The Case for Avoiding Weight-loss Language in Yoga Class This Holiday
by Kat Heagberg
It’s getting to be that time of year—a time for holiday feasts, decadent treats, and festive celebrations galore. As a human who loves eating and cooking and celebrating, I’m pretty stoked. But while I know exactly what kind of cookies I’ll bake for dessert this Thanksgiving (white chocolate macadamia nut, in case you were wondering), I often struggle as a yoga teacher with what sort of classes to teach during the holidays.
Traditionally, I’ve found that Thanksgiving yoga can be served with a hefty side of guilt—with this idea (either overtly stated or heavily implied) that in going to a pre-turkey/tofurkey day asana class, we’re doing something “good” (i.e., exercise) that will negate the “bad” we’ll do later (eating a scrumptious meal and making merry with fellow humans—the horror!).
Yoga is a place of refuge—a place where we go for a reprieve from the societal message that we’re not good enough.
Now, to be fair, this isn’t unique to yoga. I’ve observed similar attitudes (in marketing materials, problematic comments from well-intentioned teachers, and post-class locker room chitchat) in dance and fitness environments as well. But I guess it’s especially frustrating when it comes to yoga, because for so many of us, yoga is a place of refuge—a place where we go for a reprieve from the societal message that we’re not good enough—and that we have to do more, buy more, and weigh less in order to be happy, healthy, or desirable.
As my friend, Yoga for All founder, YI teacher, and body image advocate, Dianne Bondy, implores, “Can our yoga practice become a ceasefire zone for feeling bad about our bodies? Can we seek the power of ahimsa (non-harming)?” “Our responsibility as yoga teachers,” she reminds, “is to always practice ahimsa.”
I love yoga, and I love mashed potatoes and homemade pie. On Thanksgiving morning, I will be practicing yoga (which is so much more than just exercise!) because it helps me feel calm and centered and good about myself. Because as an introvert, it helps to ground me in the midst of all the festive turbulence. Because it reminds me to think before I respond to Uncle Larry’s political arguments at the dinner table. And because I’ve found that certain yoga practices can be really helpful for digestion—which is useful any day of the year, but particularly so when holiday stress starts to rear its head.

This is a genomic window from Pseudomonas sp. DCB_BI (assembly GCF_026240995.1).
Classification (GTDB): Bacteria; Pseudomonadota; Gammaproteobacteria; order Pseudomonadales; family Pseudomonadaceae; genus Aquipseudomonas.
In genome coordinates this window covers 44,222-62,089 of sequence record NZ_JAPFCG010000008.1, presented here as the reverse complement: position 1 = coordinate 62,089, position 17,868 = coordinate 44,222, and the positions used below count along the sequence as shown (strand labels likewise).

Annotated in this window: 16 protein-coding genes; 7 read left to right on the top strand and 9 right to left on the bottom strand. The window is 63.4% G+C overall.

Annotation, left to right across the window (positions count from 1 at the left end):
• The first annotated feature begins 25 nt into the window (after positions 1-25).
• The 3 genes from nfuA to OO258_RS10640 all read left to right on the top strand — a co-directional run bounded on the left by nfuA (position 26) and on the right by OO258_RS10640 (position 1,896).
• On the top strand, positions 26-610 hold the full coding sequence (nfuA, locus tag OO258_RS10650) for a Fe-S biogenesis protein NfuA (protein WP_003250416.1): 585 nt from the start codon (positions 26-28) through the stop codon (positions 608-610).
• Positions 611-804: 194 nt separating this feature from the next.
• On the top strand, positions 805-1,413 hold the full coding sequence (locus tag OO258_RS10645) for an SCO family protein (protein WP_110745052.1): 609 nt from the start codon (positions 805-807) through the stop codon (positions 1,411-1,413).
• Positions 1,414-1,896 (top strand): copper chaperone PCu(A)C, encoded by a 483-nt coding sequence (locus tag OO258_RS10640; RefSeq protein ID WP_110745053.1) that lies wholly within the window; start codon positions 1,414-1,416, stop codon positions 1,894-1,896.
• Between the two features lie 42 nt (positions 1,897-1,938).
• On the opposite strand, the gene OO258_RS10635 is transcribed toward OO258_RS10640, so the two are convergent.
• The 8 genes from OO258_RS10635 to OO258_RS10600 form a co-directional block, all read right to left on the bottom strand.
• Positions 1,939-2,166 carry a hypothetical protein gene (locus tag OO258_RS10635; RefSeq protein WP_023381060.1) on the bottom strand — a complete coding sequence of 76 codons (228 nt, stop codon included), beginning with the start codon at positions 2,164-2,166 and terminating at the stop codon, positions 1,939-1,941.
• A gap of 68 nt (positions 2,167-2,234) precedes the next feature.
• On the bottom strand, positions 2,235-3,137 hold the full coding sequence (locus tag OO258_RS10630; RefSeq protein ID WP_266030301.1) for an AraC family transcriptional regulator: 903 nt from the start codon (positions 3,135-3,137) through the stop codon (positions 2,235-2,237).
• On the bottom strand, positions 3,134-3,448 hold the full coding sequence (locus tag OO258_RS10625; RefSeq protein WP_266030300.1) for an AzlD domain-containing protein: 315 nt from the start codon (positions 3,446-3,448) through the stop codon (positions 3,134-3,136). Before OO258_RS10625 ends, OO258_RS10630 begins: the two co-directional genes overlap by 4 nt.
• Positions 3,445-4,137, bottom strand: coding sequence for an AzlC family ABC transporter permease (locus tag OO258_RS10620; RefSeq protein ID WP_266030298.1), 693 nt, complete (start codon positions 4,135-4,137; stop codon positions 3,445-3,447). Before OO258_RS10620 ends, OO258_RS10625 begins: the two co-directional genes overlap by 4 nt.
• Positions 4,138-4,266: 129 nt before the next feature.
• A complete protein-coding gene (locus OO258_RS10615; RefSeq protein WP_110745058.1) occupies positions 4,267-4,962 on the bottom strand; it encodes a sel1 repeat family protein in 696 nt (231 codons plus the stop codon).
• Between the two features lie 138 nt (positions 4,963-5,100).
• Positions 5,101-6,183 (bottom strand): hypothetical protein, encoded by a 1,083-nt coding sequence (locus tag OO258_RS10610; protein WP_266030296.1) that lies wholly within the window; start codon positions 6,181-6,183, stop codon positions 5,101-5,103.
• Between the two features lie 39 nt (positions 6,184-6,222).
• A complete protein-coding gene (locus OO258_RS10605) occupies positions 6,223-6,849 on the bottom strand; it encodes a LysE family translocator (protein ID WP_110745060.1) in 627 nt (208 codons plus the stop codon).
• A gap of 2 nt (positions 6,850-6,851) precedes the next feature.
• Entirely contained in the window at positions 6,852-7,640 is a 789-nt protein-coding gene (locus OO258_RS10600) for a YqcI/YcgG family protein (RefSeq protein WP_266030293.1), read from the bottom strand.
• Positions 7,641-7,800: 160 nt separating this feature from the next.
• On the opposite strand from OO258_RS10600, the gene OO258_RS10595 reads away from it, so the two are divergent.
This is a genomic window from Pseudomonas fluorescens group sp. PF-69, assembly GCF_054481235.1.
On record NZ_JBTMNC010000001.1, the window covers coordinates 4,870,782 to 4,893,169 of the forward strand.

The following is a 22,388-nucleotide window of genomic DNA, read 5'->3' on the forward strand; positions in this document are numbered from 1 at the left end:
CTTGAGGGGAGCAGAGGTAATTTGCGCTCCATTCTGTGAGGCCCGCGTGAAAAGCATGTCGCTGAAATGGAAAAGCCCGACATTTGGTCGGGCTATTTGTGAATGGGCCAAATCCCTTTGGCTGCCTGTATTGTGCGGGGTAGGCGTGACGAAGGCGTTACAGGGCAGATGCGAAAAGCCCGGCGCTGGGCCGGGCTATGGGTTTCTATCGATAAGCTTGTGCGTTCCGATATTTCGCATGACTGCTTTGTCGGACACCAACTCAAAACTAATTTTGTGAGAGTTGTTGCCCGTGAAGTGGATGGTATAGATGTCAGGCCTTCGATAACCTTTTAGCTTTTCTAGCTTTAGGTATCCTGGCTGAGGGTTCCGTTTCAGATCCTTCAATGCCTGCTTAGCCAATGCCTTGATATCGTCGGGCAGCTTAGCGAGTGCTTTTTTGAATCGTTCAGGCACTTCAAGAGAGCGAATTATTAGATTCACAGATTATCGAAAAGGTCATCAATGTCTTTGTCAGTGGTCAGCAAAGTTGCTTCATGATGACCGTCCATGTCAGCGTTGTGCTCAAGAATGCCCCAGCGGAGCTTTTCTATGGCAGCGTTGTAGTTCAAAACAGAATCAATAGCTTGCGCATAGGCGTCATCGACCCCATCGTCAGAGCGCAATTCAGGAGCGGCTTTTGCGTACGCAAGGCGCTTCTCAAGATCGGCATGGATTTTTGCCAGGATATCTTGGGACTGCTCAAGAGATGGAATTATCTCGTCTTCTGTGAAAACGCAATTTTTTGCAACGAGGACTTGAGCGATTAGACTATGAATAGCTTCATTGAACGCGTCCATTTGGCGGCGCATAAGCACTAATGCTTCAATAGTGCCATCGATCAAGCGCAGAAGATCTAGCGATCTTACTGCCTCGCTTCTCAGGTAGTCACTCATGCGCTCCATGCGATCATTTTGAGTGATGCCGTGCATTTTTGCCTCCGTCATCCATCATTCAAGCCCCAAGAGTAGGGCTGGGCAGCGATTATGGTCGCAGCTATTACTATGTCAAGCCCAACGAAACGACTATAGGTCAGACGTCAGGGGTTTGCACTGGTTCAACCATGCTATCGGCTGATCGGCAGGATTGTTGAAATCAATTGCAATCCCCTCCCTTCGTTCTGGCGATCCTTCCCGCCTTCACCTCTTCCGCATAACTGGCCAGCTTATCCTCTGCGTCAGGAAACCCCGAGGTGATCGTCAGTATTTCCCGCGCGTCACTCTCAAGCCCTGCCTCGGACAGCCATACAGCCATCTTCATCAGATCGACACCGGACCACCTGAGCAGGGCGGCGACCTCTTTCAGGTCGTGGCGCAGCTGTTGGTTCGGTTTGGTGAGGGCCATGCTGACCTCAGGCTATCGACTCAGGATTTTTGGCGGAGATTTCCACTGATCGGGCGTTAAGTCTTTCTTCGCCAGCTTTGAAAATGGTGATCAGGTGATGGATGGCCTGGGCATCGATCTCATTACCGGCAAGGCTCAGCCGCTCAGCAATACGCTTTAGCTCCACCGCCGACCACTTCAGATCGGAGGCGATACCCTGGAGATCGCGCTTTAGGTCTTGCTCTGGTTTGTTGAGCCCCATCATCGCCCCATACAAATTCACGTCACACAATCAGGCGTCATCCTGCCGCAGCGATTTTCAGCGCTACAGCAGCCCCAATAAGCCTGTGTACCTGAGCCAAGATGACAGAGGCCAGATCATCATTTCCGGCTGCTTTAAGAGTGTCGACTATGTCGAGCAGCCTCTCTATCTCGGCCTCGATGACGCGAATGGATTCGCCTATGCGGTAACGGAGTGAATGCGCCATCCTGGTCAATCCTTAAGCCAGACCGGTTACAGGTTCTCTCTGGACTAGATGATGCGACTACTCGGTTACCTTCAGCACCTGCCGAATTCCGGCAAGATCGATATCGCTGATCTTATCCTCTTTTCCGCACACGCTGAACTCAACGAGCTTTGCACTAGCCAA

I'll practice throughout the holidays to help me keep my cool when my to-do list becomes overwhelming—when I need to take a breather to rest and “digest” the hustle and bustle of the season before heading back out for a second helping of festivities. I won't be practicing to ”twist out” toxins (which, from what I understand, is not really the way human physiology works), nor to burn a ton of calories (which most yoga practices won't really do anyway). Most of the yoga I’ll do on Thanksgiving won't even register as “exercise” on my FitBit. And that’s okay.
I don't mean to suggest that there's anything wrong with practicing yoga as a form of exercise. In fact, power yoga and vinyasa are actually my favorite ways to practice on most days. But for me, yoga’s benefits go far beyond stretching, strengthening, and elevating my heart rate in sun salutes. Yoga has taught me about self-acceptance. It’s been a sanctuary in times of struggle. It’s helped me to feel connected to myself and others when I’ve otherwise felt isolated. Yoga has been such an incredible gift in my life, and I want others to experience its benefits too—and to discover the refuge it can be for them.